“Gleick’s actions last week could potentially damage the public perception of climate scientists in ways that have a lasting impact.”
When it came to light Monday evening that a climate scientist had lied about his identity to obtain and distribute privileged information in order to embarrass a political foe — the right-leaning Heartland Institute — the response from the environmental community was muted.
Climate scientist Peter Gleick acknowledged on his Huffington Post blog Monday night that by assuming someone else’s name to attain the think tank’s private documents and distributing them, he had committed a “a serious lapse of my own professional judgment and ethics.”
But Washington-based green groups — which had previously condemned an unknown hacker in the strongest terms for stealing emails written by climate scientists from the Climatic Research Unit at the University of East Anglia and releasing them to the public — appeared to give Gleick a pass. They either did not comment on his actions (ClimateWire, Feb. 21), or they distanced themselves from him while remaining focused on the information he had unearthed — specifically, Heartland’s efforts to discredit climate science…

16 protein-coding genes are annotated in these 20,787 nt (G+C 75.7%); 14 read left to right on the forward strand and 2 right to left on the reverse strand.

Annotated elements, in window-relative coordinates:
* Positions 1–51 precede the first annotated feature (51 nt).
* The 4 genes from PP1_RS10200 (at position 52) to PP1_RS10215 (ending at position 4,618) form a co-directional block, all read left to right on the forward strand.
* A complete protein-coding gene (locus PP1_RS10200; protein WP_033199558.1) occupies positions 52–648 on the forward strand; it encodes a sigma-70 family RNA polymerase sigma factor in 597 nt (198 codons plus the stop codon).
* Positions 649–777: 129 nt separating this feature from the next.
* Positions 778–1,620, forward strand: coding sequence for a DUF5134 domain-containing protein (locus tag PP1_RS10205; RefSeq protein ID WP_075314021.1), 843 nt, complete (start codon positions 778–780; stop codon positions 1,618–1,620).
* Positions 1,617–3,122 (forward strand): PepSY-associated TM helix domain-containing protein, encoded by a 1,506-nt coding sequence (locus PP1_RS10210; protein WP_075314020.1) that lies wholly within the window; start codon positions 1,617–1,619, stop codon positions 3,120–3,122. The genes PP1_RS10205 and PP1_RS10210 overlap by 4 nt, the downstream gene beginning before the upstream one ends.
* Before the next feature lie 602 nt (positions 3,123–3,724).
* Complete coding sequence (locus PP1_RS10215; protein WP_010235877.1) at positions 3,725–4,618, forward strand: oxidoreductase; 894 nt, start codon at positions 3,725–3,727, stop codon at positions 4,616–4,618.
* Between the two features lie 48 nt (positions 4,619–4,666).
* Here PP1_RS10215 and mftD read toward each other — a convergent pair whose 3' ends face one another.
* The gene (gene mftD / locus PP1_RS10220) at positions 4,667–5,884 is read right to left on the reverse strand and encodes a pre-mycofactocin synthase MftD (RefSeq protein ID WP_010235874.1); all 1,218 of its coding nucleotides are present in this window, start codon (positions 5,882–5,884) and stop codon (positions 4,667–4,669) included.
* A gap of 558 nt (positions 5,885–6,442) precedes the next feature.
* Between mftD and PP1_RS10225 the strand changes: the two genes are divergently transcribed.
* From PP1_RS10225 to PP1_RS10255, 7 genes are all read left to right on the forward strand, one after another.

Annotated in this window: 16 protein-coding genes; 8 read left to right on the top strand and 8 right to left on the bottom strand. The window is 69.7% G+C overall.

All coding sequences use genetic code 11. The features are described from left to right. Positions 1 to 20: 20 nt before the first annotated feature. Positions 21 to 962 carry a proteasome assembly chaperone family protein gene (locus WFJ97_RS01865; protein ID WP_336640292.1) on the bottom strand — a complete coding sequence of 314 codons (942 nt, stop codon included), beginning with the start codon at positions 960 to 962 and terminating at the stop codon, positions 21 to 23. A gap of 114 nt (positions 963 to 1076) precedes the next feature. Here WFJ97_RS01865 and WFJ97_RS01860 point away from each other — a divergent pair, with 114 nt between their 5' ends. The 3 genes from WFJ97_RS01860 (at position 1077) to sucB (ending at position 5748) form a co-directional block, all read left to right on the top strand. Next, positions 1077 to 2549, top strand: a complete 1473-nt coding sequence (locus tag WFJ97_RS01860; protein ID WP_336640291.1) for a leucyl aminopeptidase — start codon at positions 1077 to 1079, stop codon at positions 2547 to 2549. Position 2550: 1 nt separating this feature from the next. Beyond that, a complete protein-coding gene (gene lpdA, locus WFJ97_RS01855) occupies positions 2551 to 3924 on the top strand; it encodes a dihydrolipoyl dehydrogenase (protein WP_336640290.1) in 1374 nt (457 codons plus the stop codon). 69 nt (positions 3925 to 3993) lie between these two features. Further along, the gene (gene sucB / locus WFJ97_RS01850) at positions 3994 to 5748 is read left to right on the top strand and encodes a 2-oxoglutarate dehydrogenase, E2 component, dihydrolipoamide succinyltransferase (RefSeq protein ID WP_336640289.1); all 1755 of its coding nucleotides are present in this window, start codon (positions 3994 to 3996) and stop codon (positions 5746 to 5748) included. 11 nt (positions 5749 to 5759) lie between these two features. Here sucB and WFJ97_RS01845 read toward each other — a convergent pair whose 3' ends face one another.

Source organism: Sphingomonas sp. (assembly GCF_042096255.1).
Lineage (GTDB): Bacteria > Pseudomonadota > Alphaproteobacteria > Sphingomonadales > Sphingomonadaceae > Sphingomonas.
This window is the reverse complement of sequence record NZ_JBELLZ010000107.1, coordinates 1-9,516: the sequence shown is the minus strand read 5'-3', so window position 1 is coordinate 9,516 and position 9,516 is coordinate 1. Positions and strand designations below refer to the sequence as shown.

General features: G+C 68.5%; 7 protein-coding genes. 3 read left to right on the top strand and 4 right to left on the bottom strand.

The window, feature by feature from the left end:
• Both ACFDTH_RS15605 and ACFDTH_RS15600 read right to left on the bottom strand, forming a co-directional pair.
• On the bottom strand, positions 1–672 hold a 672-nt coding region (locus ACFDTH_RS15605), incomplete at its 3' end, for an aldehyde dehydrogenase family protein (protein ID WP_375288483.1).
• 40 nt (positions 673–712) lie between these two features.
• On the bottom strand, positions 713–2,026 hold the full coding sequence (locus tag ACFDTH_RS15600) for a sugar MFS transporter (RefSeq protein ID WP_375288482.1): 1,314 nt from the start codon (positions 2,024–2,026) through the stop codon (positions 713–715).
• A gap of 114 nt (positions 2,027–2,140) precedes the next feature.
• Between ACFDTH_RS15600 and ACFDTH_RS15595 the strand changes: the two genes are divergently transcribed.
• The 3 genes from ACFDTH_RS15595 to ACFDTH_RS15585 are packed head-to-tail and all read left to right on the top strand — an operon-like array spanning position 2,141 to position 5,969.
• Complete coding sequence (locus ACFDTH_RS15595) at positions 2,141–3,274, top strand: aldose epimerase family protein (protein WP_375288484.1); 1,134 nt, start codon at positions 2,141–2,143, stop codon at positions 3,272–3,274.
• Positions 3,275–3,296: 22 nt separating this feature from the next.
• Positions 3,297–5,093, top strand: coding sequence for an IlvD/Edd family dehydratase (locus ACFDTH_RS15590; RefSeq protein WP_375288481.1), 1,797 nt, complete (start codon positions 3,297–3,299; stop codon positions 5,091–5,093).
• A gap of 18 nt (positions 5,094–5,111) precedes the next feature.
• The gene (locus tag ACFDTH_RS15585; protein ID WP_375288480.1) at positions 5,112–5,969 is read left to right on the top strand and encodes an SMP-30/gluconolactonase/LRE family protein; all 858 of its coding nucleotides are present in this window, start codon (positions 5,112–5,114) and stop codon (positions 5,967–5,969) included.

But observers in the scientific and ethical fields say Gleick’s actions last week could potentially damage the public perception of climate scientists in ways that have a lasting impact.
“Whether it’s justified or not, any kind of evidence of somebody violating a basic commitment like that would definitely risk erosion of trust — absolutely,” said Michael Nelson, an associate professor at Michigan State University who studies ecology and ethics.
“You don’t push back against people who believe the ends justify the means by embracing that kind of position yourself,” he said. “You have to be committed to certain values like truth-telling, honesty and integrity. And that’s how you push back against people who are willing to do whatever it takes”…